Brush fires on a dry day

Hudson County firefighters rush to extinguish Meadowlands blazes

Two massive brush fires started in the Meadowlands in Secaucus and Kearny on Tuesday, April 19 around 12:30 p.m. and burned for more than three hours.
One fire started in Kearny and eventually became linked with a brush fire that started in a marsh area near Secaucus Road and Penhorn Avenue started in Secaucus.
Firefighters said that they believe the second fire started with a cigarette.
Conditions were especially ripe for fire to spread that day, as the National Weather Service had issued a “red flag warning” for the Tri-State area, a warning to firefighters that conditions are ideal for wild land fire combustion. The wind was rushing at 25 m.p.h. and the air was dry, making it easier for fire to spread.
Almost all of Hudson County fire departments were on the scene including the Secaucus Fire Department, the Jersey City Fire Department, and most of Bergen County fire departments, according to Mayor Michael Gonnelli, who was also there. He said at least 50 firefighters responded.

A brush fire is a fire in an area of shrubs, bushes, or brushes, as opposed to forest fire.
Gonnelli and officials said at least 10 acres of land burned, but there was no property damage.
Around 3:30, the fire was under control.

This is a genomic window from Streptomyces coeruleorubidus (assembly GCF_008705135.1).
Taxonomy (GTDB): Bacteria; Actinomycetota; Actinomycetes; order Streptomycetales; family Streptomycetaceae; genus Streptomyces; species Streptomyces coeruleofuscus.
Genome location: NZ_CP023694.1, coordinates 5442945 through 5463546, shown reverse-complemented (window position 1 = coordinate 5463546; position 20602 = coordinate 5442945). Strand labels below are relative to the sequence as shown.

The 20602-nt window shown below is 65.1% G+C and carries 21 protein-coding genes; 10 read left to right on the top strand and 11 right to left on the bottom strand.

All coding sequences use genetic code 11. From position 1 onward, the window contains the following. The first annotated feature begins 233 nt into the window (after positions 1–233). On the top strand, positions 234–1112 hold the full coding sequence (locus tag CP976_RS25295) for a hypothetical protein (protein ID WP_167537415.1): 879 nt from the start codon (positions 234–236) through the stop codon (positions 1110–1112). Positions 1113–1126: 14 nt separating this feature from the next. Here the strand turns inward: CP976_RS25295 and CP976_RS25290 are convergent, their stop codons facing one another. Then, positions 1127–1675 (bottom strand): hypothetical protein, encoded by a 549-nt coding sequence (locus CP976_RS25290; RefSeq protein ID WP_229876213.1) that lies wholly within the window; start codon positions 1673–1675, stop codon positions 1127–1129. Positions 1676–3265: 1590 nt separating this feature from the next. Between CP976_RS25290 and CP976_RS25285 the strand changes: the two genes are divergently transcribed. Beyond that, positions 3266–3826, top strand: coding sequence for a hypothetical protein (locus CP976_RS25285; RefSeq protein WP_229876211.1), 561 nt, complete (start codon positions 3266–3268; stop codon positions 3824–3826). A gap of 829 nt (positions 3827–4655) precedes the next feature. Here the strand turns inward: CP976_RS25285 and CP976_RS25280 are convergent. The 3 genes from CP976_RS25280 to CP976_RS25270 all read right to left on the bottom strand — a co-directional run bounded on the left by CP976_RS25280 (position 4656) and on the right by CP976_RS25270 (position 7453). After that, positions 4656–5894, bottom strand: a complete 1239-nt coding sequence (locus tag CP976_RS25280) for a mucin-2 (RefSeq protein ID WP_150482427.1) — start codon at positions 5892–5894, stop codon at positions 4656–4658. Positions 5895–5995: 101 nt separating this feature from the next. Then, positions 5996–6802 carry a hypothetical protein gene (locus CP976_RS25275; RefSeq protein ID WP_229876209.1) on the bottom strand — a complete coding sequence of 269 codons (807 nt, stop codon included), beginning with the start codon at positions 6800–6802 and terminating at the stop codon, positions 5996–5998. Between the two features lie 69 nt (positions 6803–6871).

“They’re only putting out hot-spots now,” Gonnelli said. Responders remained on the scene until 5:30 p.m.
One Secaucus volunteer firefighter was taken to Meadowlands Hospital for minor injuries and was released shortly.
According to the 2011 National Fire Incident Reporting System, a website from the U.S. Fire Administration, a department of the Homeland Security, the most common heat source in brush fires is hot ashes or embers.
A brush fire is a fire in an area of shrubs, bushes, or brush, as opposed to forest fire, which takes place in a wooded area.

Train and road delays

The fire affected NJ Transit, because the smoke extended to the Amtrak train tracks and NJ Turnpike. Amtrak trains between Newark Penn Station and New York Penn Station were suspended for two hours around 1 p.m., and still expected delays after the fire was out.
Firefighters shut down two lanes on the NJ Turnpike northbound in order to operate truck hoses from the roadway.
On Wednesday, officials said another red flag warning was in effect due to an extremely dry air mass with minimum relative humidity values of 20 to 30 percent, lack of rain, mild temperatures, and wind gusts up to 20 m.p.h.

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